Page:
Figure 6-10.To reduce splintering, (A) make one pass to about this point; then (B) turn the stock end-for-edn and make a second pass until it meets the first one which, here, is indicated by the arrow. Note: The guard is removed and the depth of cut is exaggerated for clarity.
End grain jointing is always difficult because you're jointing at the worst possible angle to the grain. For most projects, end jointing is not even necessary. But when you need to do it, follow these steps:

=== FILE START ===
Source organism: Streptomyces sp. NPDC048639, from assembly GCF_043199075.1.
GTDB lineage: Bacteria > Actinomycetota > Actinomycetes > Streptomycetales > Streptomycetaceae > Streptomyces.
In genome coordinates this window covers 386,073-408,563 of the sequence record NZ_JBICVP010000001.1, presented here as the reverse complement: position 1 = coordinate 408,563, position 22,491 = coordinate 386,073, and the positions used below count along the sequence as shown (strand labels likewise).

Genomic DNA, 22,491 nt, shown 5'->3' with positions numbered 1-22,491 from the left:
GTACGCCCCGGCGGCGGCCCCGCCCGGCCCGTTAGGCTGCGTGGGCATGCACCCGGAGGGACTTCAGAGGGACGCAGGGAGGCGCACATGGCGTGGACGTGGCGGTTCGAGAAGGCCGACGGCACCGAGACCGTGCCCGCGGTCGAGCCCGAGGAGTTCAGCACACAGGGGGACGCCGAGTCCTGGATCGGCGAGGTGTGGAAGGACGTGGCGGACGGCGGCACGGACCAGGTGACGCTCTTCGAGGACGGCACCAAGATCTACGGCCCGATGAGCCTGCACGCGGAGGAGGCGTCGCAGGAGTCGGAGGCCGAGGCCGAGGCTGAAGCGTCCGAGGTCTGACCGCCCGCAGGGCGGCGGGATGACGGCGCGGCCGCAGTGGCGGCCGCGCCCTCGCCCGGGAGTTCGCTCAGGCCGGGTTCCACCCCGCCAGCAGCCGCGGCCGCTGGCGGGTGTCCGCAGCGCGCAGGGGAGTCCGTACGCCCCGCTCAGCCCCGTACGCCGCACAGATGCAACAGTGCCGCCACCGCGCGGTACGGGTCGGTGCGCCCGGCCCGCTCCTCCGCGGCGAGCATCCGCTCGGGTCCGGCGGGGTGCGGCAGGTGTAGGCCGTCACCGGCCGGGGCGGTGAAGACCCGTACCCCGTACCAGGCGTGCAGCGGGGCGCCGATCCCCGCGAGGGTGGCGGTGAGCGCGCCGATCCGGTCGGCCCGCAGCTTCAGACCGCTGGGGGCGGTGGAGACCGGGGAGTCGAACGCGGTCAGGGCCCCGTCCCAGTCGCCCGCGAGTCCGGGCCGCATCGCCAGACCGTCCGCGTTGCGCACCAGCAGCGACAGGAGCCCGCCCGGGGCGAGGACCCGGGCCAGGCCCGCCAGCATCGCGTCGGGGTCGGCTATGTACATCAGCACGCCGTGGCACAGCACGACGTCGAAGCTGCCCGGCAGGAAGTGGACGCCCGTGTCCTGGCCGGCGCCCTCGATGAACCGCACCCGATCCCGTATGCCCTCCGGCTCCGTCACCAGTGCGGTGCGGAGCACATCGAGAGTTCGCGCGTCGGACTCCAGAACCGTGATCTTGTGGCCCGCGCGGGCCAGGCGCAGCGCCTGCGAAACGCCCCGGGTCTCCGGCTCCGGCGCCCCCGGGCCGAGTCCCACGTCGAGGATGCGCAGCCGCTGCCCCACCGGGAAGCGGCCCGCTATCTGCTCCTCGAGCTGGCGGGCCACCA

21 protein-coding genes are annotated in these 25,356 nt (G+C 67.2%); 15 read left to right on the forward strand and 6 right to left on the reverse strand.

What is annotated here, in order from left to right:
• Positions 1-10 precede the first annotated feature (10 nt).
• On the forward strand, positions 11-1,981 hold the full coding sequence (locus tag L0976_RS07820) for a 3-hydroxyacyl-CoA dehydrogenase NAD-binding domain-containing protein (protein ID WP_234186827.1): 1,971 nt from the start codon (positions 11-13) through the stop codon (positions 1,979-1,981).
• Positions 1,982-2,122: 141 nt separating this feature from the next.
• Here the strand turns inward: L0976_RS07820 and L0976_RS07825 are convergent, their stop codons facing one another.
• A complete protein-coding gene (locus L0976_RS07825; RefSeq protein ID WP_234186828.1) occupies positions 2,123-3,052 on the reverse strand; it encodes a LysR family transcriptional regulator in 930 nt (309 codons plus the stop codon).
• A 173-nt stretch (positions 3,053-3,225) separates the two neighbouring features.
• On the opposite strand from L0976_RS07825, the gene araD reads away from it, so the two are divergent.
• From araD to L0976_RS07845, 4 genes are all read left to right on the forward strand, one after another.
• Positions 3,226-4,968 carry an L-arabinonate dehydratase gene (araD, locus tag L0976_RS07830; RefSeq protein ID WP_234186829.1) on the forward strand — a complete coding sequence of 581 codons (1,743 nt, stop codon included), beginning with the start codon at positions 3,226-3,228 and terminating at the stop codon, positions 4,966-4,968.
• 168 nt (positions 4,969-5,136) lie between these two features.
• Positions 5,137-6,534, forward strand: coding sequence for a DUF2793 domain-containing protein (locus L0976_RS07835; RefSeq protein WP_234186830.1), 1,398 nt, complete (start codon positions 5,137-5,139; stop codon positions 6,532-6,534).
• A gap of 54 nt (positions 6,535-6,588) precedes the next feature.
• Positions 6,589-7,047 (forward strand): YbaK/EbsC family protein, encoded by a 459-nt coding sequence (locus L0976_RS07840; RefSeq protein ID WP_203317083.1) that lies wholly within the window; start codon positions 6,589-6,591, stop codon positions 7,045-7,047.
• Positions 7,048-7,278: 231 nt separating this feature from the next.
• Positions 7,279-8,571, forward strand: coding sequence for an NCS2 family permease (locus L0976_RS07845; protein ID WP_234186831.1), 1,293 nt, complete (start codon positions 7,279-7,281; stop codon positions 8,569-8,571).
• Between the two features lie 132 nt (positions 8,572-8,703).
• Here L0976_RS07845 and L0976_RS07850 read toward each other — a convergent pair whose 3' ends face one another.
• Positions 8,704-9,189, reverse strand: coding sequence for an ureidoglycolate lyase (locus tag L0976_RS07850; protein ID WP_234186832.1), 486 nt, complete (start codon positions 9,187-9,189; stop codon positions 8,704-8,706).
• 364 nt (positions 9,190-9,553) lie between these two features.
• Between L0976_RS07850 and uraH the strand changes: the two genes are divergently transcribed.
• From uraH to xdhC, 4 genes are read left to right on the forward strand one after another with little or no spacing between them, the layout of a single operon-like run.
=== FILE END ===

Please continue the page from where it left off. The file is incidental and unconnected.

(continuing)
Take very light cuts (1/32" or less) and feed the work as slowly as is practical. Check to be sure the jointer knives are sharp or they may burn the end grain during the cut. Joint the ends before jointing the edges so that any minor splintering will be removed. Splintering can also be reduced by jointing about 2" in from one side, then reversing the piece to complete the cut (Figure 6-10). You may also want to score the wood fibers at the very end of the cut with a chisel or utility knife before jointing.